Sunday, March 11, 2012

Slots For Forty Students Who Want to Attend the New San Pedro High Annex Should Apply Now 

By Diana L. Chapman

San Pedro students -- who must be local residents -- should apply now to see if they can hit the jackpot  and have their name pulled in an April lottery to attend the newly built, $80 million high school  annex.

School officials said that 40 slots remain open at the John M. and Muriel Olguin Campus. 

Those are designated specifically for San Pedro residents after some locals fought bitterly, but failed to halt the building of the environmentally designed school. It's one of many concessions the Los Angeles Unified School District made in order to build the campus, wedged between Alma and Gaffey Streets on a bluff top above the sea.

Applications for entering one of the small learning communities at the annex must be turned in by noon March 29. Ninth through 12th graders can apply.

"Sorting day," as one school official called it, will be held at 4 p.m. April 9 at the San Pedro High school auditorium.

Expected to be one of Los Angeles Unified's gems, the annex sits on a former military site. The land was later donated to the school district and is surrounded by a myriad of facilities that can provide academic, hands on exploration. 

"I'm looking forward to the opportunities that will be afforded to both residents of San Pedro students and magnet students on the Olguin campus," said Sandra Martin-Alvarenga, the magnet coordinator.

 "We're looking forward to partnering with the Angels Gate Cultural Center, the Marine Mammal care center and others."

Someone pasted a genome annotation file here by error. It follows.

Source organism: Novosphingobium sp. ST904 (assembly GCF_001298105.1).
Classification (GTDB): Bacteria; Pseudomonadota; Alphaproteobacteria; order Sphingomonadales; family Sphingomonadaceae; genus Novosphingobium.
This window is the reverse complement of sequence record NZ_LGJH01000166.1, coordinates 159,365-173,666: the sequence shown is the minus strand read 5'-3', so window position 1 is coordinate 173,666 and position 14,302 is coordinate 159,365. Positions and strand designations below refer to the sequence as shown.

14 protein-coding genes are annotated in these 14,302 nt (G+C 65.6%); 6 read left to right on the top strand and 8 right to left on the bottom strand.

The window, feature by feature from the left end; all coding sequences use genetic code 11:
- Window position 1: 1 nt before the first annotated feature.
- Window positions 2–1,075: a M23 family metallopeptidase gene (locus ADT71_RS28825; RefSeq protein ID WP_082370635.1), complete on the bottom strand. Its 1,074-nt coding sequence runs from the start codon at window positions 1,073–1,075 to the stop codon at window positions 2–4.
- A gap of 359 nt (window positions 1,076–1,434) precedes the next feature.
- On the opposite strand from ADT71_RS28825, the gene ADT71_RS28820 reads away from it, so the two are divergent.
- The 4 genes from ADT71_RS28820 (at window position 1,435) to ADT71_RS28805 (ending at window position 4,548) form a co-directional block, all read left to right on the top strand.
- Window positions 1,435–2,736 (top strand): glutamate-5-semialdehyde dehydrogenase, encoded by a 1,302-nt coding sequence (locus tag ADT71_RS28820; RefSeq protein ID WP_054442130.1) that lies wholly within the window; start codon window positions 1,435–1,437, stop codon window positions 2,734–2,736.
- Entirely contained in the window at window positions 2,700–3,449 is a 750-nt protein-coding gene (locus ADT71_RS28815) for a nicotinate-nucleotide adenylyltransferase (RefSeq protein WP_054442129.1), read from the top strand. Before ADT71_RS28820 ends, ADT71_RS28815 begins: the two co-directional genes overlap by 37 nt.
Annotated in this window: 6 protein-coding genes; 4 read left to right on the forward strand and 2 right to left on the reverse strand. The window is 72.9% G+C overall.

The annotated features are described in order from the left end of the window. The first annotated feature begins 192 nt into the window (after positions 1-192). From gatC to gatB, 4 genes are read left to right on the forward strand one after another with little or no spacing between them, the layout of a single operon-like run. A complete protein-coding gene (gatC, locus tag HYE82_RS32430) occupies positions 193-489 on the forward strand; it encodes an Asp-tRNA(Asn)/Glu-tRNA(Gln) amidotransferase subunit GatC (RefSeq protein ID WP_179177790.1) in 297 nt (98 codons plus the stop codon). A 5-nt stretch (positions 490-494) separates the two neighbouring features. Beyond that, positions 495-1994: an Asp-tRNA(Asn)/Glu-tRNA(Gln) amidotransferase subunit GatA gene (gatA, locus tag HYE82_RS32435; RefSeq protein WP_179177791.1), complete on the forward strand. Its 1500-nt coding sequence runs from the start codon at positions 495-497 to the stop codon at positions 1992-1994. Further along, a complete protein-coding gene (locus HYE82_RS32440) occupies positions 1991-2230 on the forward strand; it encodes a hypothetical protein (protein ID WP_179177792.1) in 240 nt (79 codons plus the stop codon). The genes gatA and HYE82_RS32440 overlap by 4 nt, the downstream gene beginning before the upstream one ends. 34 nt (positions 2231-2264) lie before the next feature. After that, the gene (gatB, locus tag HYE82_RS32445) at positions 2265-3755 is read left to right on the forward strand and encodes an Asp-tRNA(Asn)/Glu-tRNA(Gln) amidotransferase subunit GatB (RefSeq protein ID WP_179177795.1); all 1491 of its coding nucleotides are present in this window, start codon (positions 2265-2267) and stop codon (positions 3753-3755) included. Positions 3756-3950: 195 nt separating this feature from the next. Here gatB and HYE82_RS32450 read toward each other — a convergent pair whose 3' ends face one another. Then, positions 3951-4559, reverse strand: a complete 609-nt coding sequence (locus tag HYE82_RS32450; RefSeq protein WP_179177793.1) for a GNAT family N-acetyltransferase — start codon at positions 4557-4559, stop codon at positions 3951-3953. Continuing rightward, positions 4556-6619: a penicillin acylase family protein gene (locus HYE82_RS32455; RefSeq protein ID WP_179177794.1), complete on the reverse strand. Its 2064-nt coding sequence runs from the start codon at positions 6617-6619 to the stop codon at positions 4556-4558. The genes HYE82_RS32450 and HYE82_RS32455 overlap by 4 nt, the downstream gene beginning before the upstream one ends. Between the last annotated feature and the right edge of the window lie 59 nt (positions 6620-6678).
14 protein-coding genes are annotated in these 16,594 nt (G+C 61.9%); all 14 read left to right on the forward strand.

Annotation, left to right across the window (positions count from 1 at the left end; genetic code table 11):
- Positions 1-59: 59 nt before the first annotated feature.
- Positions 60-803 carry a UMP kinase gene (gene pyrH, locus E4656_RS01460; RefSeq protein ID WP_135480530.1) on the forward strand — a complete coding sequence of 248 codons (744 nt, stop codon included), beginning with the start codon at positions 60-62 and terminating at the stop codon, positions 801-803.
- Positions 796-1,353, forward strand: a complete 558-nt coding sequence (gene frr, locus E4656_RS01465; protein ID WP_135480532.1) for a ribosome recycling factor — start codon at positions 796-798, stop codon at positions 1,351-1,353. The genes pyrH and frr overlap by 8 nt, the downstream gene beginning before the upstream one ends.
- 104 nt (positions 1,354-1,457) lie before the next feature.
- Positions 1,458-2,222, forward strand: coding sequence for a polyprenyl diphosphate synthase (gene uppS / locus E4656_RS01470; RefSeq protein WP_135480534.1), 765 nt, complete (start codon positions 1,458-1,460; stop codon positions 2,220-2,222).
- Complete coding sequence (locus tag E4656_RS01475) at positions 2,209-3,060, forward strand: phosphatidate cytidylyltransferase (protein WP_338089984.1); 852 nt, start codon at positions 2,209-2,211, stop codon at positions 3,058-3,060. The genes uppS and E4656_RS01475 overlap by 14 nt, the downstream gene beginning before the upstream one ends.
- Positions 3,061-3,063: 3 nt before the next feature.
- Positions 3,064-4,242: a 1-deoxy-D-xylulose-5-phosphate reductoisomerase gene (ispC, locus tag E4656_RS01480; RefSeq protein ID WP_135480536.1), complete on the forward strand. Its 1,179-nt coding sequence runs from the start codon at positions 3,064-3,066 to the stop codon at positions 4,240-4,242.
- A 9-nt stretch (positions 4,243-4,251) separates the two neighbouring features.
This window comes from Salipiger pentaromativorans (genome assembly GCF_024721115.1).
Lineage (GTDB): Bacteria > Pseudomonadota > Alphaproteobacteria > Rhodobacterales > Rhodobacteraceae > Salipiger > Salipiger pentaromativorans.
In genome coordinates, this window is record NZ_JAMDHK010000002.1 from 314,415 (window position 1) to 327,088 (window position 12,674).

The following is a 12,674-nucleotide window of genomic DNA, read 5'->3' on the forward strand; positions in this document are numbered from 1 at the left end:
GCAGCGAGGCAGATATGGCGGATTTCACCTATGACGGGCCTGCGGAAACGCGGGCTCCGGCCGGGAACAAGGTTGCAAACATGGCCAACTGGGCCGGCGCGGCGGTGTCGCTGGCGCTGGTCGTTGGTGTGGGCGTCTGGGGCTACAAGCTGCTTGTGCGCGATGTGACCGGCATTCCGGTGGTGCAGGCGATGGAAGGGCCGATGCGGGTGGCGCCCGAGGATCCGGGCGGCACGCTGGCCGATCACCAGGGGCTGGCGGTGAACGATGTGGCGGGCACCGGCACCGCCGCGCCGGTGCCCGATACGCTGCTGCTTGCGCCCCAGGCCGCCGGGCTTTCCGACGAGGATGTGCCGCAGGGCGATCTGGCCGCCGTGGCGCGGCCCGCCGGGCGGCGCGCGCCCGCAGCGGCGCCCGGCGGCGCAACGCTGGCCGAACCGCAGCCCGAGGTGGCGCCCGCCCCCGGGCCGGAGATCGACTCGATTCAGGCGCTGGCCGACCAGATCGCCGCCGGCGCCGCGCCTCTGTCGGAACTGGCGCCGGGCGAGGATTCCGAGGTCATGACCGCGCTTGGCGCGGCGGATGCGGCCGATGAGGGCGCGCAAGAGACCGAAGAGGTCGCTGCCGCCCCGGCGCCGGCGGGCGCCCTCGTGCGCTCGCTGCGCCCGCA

Built at the Fort MacArthur Upper Reservation in the area of Angel's Gate, the school will open Aug. 14 with two small learning communities -- the Police Academy and the Marine Magnet. Those houses currently have 460 students combined.
To attend, students in the lottery must select one of those houses as one of their number one choices.

"The Marine Magnet has a rigorous math and science focus," said San Pedro High School principal Jeanette Stevens, who will oversee both schools. "Students will take math and science each year they attend the Marine Science program. The Police Academy has a partnership with LAPD and includes four years of physical training, similar to the academy."

Not all classes will be available at the annex, so students will be shuttled to San Pedro High for some of their courses, Martin-Alvarenga explained.

All 500 students, including those that win the lottery, will be bussed via Gaffey Street after residents living along Alma Street across from the school complained profusely that the road is already dangerous and should not be used to enter the school.

A shuttle will also take Olguin students back to San Pedro High  for some classes not offered at the new school, administrators said.

 The school's development strained relations between school officials and many residents, who contended the campus-- intended to relieve overcrowding at San Pedro High -- would mar the serene beauty of the park- like area.

School officials, however, see an area peppered with educational discoveries, such as the Marine Mammal Care Center, the International Bird Rescue, the Fort MacArthur Museum and the Angels Gate Cultural Center. Local artists, many of whom visit Los Angeles Unified schools to teach, also have studios in the area.

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